When Exelon (NYSE: EXC ) , the largest U.S. nuclear plant operator, reports second-quarter earnings on Monday, most investors probably don't care whether the company met Wall Street's expectations. As long as the dividend remains unchanged and the merger with Constellation Energy (NYSE: CEG ) remains on track, they will be happy.
For some utility executives, this is a reminder of the bad old days before the industry was deregulated starting in the 1990s. At the time, the industry hoped to attract a new set of investors that were looking for growth and not just a safe dividend play. The industry has come full circle and has once again become the ultimate widow-and-orphan stock.
Chicago-based Exelon and other nuclear power plant operators including Southern (NYSE: SO ) , Duke Energy (NYSE: DUK ) , Public Service Enterprise Group (NYSE: PEG ) , and Entergy (NYSE: ETR ) , are under a cloud -- a nonradioactive one -- thanks to the meltdowns in Japan in March. Wall Street is not enamored of the sector, and investors haven't done too well either -- the Market Vectors Nuclear Energy (NYSE: NLR ) exchange-traded fund has tumbled more than 15% this year.
Then there are the endless headaches that lie ahead. The Nuclear Regulatory Commission ordered a review of nuclear reactor safety in the wake of the tragedy in Japan and recently released a report calling for sweeping changes to ensure that plants can handle multiple reactor emergencies.
That means two things: New plants are going to take longer to build, and older ones will become more expensive to operate. To be clear, the U.S. needs nuclear power, which currently supplies about 20% of the country's power generation. Renewable energy supplies are not plentiful enough nor are they cost effective to make up the difference. America is stuck with nuclear power.
Indian Point problem
For instance, New York Gov. Andrew Cuomo is leading the charge to shut Entergy's Indian Point plant because of a host of environmental concerns and its close proximity to New York City. Indian Point generates about 25% of the power used by New York City and neighboring Westchester County. Replacing that amount of power would be costly and present its own set of environmental challenges, particularly if it is generated by natural gas. Nationally, the U.S. Department of Energy projects that U.S. electricity demand will rise 24% by 2035, according to the Nuclear Energy Institute, a trade group.
Lower costs and loan guarantees
One reason why nuclear power is competitive is that states allowed power companies to refinance their debts at lower interest rates while the industry was being regulated. Suddenly, plants that were slated to be mothballed got new leases on life. However, there are limits to how far companies will go. Last year, Exelon said it would shutter the 45-year-old Oyster Creek plant in 2019 near Philadelphia rather than build cooling towers demanded by New Jersey regulators in exchange for their blessing to permit America's oldest reactor to continue to operate. Oyster Creek, which received an NRC license extension in 2009, has a design that's similar to the ones used by the plants in Japan where the accidents occurred.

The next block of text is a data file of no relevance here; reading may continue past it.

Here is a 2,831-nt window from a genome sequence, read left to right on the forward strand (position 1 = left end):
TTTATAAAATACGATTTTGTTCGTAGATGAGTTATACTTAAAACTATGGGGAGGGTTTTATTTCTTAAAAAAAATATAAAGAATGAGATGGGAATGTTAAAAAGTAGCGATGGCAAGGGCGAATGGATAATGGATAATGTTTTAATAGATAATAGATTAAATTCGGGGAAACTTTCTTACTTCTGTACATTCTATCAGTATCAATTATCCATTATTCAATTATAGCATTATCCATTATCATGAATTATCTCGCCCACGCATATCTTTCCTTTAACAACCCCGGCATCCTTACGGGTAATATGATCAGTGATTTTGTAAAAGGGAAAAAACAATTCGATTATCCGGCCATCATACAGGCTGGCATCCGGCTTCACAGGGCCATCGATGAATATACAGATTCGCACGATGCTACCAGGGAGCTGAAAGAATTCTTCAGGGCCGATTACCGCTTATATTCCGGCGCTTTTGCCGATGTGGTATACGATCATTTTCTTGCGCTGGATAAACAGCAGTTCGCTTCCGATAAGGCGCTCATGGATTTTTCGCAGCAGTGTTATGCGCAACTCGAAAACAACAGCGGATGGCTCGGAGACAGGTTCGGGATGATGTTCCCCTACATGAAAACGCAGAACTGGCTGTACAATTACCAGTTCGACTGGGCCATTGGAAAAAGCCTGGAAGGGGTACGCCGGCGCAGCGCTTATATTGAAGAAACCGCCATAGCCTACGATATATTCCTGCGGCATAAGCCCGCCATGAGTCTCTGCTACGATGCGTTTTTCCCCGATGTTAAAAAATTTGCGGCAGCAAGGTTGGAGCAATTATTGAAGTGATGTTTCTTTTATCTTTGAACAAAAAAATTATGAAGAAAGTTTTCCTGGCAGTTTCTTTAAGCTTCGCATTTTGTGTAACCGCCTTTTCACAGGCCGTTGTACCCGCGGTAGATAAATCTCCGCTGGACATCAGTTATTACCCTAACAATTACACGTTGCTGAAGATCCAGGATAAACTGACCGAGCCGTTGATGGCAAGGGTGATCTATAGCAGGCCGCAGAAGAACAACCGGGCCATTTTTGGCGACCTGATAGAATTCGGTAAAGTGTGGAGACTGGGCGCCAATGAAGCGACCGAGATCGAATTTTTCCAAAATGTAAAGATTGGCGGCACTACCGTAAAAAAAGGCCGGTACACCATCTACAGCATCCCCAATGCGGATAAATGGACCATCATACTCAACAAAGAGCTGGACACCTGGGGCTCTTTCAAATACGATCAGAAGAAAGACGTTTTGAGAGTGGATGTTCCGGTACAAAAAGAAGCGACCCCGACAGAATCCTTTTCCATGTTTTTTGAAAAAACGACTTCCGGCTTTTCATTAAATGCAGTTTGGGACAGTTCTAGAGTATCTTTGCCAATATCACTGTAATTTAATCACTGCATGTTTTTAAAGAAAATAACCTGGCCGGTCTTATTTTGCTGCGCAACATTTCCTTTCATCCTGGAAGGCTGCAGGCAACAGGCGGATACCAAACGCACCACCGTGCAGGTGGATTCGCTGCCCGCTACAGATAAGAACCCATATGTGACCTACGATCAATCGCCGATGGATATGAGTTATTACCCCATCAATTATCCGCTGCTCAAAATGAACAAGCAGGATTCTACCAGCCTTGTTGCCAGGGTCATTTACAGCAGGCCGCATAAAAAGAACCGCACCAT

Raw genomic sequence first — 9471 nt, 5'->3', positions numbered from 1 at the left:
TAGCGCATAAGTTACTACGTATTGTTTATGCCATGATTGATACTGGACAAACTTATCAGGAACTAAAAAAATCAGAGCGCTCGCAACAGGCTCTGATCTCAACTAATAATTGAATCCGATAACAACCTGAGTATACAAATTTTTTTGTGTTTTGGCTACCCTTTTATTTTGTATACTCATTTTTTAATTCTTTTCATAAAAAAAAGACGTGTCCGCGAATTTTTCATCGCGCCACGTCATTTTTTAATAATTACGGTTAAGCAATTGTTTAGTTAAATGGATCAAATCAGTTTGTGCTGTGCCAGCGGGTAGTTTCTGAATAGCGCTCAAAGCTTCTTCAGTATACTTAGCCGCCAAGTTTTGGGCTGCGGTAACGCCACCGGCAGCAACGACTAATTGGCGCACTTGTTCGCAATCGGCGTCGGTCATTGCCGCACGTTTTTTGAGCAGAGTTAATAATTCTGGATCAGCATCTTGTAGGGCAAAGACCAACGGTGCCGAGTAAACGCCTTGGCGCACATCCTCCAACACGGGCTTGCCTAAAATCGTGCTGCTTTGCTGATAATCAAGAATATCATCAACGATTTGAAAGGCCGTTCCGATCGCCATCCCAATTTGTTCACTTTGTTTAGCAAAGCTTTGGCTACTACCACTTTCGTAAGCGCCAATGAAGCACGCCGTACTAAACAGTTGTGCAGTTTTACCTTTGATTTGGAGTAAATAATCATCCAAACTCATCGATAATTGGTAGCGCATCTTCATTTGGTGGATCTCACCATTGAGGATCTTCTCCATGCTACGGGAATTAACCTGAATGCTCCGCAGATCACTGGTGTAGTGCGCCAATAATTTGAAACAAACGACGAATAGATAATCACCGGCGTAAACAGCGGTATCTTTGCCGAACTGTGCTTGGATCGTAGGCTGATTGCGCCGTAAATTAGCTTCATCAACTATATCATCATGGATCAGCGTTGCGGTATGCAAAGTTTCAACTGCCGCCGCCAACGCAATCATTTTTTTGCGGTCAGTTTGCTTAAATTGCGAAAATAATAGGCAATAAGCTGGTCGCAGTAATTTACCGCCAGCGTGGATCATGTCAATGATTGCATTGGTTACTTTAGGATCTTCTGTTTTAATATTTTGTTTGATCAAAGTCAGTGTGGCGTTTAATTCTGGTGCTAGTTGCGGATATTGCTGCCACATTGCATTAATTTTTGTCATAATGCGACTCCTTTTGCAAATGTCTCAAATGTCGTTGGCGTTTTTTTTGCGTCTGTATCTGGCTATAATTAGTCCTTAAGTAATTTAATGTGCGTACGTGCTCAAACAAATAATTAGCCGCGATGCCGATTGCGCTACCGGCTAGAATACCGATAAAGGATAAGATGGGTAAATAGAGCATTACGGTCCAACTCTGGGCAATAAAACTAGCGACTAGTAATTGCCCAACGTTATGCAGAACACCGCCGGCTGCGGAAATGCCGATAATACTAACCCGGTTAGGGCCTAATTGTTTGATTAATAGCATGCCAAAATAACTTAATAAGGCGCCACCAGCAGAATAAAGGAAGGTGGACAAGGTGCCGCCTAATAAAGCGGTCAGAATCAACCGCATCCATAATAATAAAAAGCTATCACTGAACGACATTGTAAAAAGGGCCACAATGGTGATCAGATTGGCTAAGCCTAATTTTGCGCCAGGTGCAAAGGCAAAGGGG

The nuclear renaissance that people spoke about before the Japan disaster is over. According to Reuters, U.S. regulators are expected to approve four new reactors later this year though the outlook for others is doubtful. For one thing, they are expensive. Estimates provided by the NEI range from $4 billion in today's dollars to $22.5 billion in 2022. NRC officials are also conducting a new reactor design of a Westinghouse nuclear reactor.
Last year, President Barack Obama announced that the federal government would provide $8.3 billion in conditional loan guarantees to Atlanta-based Southern to build two reactors at its Plant Vogtle in Burke, Ga. The reactors are scheduled to be finished in 2016 and 2017. Earlier this month, Southern executives warned Georgia regulators that delays and cost overruns were possible. Given the industry's long-standing issues on completing projects on time and under budget, odds are fairly good that costs for the plants will be higher than expected.
The Foolish bottom line
Not only are there secular trends facing the industry, but the near-term outlook is also bleak. Retail electricity sales fell 2.6% during the first three months of the year, according to the Energy Information Administration. And that could be just the beginning.
In short, stay away from nuclear stocks unless you are hungry for a dividend check.